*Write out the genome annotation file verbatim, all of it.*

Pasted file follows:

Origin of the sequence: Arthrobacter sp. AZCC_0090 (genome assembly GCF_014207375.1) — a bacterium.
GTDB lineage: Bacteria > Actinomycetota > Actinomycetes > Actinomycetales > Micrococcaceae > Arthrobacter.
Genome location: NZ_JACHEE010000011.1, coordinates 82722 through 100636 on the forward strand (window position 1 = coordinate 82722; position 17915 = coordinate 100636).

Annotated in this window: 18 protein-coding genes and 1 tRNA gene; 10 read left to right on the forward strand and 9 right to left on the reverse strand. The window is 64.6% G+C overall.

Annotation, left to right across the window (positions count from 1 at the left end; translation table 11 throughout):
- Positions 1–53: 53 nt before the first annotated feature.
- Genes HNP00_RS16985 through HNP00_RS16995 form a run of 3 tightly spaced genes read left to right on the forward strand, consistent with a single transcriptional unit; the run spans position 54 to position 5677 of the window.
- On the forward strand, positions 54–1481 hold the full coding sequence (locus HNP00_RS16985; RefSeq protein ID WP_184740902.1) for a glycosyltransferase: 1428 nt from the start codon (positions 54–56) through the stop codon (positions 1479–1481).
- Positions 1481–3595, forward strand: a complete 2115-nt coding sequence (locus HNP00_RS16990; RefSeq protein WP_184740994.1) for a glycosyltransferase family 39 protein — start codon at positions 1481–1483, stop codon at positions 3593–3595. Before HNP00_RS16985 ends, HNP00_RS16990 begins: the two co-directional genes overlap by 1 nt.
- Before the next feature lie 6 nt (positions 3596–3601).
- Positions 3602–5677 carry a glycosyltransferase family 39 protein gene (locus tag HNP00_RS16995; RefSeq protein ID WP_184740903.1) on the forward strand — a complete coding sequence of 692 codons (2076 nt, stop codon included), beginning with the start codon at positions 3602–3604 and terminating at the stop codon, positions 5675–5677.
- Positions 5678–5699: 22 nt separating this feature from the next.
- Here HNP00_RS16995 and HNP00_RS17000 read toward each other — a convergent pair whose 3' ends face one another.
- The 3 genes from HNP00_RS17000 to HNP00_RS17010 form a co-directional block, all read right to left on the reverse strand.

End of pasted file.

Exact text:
Origin of the sequence: Arthrobacter sp. AZCC_0090 (genome assembly GCF_014207375.1) — a bacterium.
GTDB lineage: Bacteria > Actinomycetota > Actinomycetes > Actinomycetales > Micrococcaceae > Arthrobacter.
Genome location: NZ_JACHEE010000011.1, coordinates 82722 through 100636 on the forward strand (window position 1 = coordinate 82722; position 17915 = coordinate 100636).

Annotated in this window: 18 protein-coding genes and 1 tRNA gene; 10 read left to right on the forward strand and 9 right to left on the reverse strand. The window is 64.6% G+C overall.

Annotation, left to right across the window (positions count from 1 at the left end; translation table 11 throughout):
- Positions 1–53: 53 nt before the first annotated feature.
- Genes HNP00_RS16985 through HNP00_RS16995 form a run of 3 tightly spaced genes read left to right on the forward strand, consistent with a single transcriptional unit; the run spans position 54 to position 5677 of the window.
- On the forward strand, positions 54–1481 hold the full coding sequence (locus HNP00_RS16985; RefSeq protein ID WP_184740902.1) for a glycosyltransferase: 1428 nt from the start codon (positions 54–56) through the stop codon (positions 1479–1481).
- Positions 1481–3595, forward strand: a complete 2115-nt coding sequence (locus HNP00_RS16990; RefSeq protein WP_184740994.1) for a glycosyltransferase family 39 protein — start codon at positions 1481–1483, stop codon at positions 3593–3595. Before HNP00_RS16985 ends, HNP00_RS16990 begins: the two co-directional genes overlap by 1 nt.
- Before the next feature lie 6 nt (positions 3596–3601).
- Positions 3602–5677 carry a glycosyltransferase family 39 protein gene (locus tag HNP00_RS16995; RefSeq protein ID WP_184740903.1) on the forward strand — a complete coding sequence of 692 codons (2076 nt, stop codon included), beginning with the start codon at positions 3602–3604 and terminating at the stop codon, positions 5675–5677.
- Positions 5678–5699: 22 nt separating this feature from the next.
- Here HNP00_RS16995 and HNP00_RS17000 read toward each other — a convergent pair whose 3' ends face one another.
- The 3 genes from HNP00_RS17000 to HNP00_RS17010 form a co-directional block, all read right to left on the reverse strand.